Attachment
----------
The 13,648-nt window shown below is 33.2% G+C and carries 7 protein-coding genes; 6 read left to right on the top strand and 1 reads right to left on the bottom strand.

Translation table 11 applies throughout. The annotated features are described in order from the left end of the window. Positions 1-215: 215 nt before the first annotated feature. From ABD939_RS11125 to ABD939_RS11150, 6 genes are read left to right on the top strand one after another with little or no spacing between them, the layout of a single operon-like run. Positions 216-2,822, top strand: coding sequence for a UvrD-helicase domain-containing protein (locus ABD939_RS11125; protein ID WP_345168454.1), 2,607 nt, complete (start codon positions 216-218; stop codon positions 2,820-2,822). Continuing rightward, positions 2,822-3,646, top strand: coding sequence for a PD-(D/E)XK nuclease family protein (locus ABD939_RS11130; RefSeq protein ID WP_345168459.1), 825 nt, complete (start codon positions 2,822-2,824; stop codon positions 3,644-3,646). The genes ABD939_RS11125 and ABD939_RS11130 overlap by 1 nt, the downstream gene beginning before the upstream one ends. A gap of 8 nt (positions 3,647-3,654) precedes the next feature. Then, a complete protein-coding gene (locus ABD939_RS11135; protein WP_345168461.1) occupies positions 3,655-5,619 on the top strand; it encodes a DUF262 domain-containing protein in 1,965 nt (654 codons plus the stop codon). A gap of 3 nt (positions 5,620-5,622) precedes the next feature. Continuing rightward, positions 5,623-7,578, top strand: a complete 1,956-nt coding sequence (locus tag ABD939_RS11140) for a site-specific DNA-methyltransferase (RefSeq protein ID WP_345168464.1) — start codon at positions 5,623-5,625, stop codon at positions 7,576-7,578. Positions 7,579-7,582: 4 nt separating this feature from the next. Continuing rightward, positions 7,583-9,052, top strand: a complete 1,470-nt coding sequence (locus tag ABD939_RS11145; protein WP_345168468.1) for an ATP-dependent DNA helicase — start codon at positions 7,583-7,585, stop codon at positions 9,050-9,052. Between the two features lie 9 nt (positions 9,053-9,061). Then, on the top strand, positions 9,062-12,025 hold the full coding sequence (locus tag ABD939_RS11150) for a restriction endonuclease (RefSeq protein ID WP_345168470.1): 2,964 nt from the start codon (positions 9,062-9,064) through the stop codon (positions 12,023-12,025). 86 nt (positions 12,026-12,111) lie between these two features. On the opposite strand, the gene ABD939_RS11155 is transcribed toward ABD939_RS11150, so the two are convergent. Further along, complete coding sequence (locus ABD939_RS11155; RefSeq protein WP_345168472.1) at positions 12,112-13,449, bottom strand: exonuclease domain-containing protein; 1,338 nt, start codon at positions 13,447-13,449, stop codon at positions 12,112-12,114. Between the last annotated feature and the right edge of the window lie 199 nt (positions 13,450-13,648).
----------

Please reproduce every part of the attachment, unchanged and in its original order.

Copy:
The 13,648-nt window shown below is 33.2% G+C and carries 7 protein-coding genes; 6 read left to right on the top strand and 1 reads right to left on the bottom strand.

Translation table 11 applies throughout. The annotated features are described in order from the left end of the window. Positions 1-215: 215 nt before the first annotated feature. From ABD939_RS11125 to ABD939_RS11150, 6 genes are read left to right on the top strand one after another with little or no spacing between them, the layout of a single operon-like run. Positions 216-2,822, top strand: coding sequence for a UvrD-helicase domain-containing protein (locus ABD939_RS11125; protein ID WP_345168454.1), 2,607 nt, complete (start codon positions 216-218; stop codon positions 2,820-2,822). Continuing rightward, positions 2,822-3,646, top strand: coding sequence for a PD-(D/E)XK nuclease family protein (locus ABD939_RS11130; RefSeq protein ID WP_345168459.1), 825 nt, complete (start codon positions 2,822-2,824; stop codon positions 3,644-3,646). The genes ABD939_RS11125 and ABD939_RS11130 overlap by 1 nt, the downstream gene beginning before the upstream one ends. A gap of 8 nt (positions 3,647-3,654) precedes the next feature. Then, a complete protein-coding gene (locus ABD939_RS11135; protein WP_345168461.1) occupies positions 3,655-5,619 on the top strand; it encodes a DUF262 domain-containing protein in 1,965 nt (654 codons plus the stop codon). A gap of 3 nt (positions 5,620-5,622) precedes the next feature. Continuing rightward, positions 5,623-7,578, top strand: a complete 1,956-nt coding sequence (locus tag ABD939_RS11140) for a site-specific DNA-methyltransferase (RefSeq protein ID WP_345168464.1) — start codon at positions 5,623-5,625, stop codon at positions 7,576-7,578. Positions 7,579-7,582: 4 nt separating this feature from the next. Continuing rightward, positions 7,583-9,052, top strand: a complete 1,470-nt coding sequence (locus tag ABD939_RS11145; protein WP_345168468.1) for an ATP-dependent DNA helicase — start codon at positions 7,583-7,585, stop codon at positions 9,050-9,052. Between the two features lie 9 nt (positions 9,053-9,061). Then, on the top strand, positions 9,062-12,025 hold the full coding sequence (locus tag ABD939_RS11150) for a restriction endonuclease (RefSeq protein ID WP_345168470.1): 2,964 nt from the start codon (positions 9,062-9,064) through the stop codon (positions 12,023-12,025). 86 nt (positions 12,026-12,111) lie between these two features. On the opposite strand, the gene ABD939_RS11155 is transcribed toward ABD939_RS11150, so the two are convergent. Further along, complete coding sequence (locus ABD939_RS11155; RefSeq protein WP_345168472.1) at positions 12,112-13,449, bottom strand: exonuclease domain-containing protein; 1,338 nt, start codon at positions 13,447-13,449, stop codon at positions 12,112-12,114. Between the last annotated feature and the right edge of the window lie 199 nt (positions 13,450-13,648).